Elbert County’s latest bi-yearly property tax valuations were released on May 3, causing concern for residents and property owners. Elbert County residents are especially concerned about the rising …
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Elbert County’s latest bi-yearly property tax valuations were released on May 3, causing concern for residents and property owners. Elbert County residents are especially concerned about the rising assessed value of their homes. Residents are also concerned that the recent explosion of growth in Elbert County will continue to impact property tax valuations for years and decades to come.
Jane Penley, former Elbert County agricultural assessor, shared her concerns for the future of Elbert County residents and property owners.
“We’ll see the biggest impact in the 2023 revaluation,” said Penley. “People within the town of Elizabeth that are living in homes that are 20-25 years old, their value is going to be extremely impacted.”
The Elbert County Assessor’s Office, run by Assessor Susan Murphy, is responsible for determining the actual value of local property. The state of Colorado has frozen residential valuation at 7.15% of actual value while commercial property, agricultural land, agricultural outbuildings and vacant land has been frozen at 29%.
The residential assessment rate moved from 7.2% to 7.15% for years starting on or after January 1, 2019. Even though there has been a small decrease in the rate, Elbert County homes are being assessed much higher this year as a result of increased development in the area and its effect on rising home values. To calculate your personal property taxes for this year, see the example calculation below:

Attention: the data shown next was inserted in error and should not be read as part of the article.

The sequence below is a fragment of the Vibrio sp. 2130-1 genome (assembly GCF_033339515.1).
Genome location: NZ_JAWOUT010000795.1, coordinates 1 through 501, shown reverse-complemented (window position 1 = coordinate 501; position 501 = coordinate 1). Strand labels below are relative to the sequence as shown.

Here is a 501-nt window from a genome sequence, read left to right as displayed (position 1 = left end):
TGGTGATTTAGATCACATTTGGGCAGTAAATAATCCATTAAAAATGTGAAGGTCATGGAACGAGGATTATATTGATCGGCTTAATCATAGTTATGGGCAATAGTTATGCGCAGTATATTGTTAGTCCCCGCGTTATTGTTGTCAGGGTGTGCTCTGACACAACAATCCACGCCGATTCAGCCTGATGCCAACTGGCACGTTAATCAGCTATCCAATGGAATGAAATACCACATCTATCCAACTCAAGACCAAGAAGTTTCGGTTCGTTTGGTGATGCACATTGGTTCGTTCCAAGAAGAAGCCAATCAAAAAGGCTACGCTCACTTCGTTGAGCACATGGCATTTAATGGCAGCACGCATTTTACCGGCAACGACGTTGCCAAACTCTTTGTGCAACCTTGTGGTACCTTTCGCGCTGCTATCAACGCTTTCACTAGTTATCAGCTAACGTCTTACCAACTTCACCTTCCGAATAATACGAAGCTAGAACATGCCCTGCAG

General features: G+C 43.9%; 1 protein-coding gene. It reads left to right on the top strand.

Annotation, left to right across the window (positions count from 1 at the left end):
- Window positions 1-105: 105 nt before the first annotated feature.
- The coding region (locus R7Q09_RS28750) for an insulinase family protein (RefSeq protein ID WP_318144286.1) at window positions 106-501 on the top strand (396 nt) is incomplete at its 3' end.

Actual home value $275,000 (Piece that is changing due to new assessment)
Residential assessment rate × 0.0715 (2021)
Assessed value $19,662.50
Tax rate × 0.075541
Taxes due $1,485.32
Residents argue that they cannot afford to pay the property tax and already plan to dispute the new revaluation.
“The assessor said my house went up $100,000 in value last year,” said local homeowner Carl Greenstreet. “I literally can’t afford to pay it so I’m going to dispute it.”
When asked for his thoughts about the local impact of increased property taxes and whether they will benefit the county in some way, Elbert County Manager Sam Albrecht did not reply.
For more information about the Elbert County property tax valuation process, including information on the appeal process, visit www.elbertcounty-co.gov/264/Assessor.
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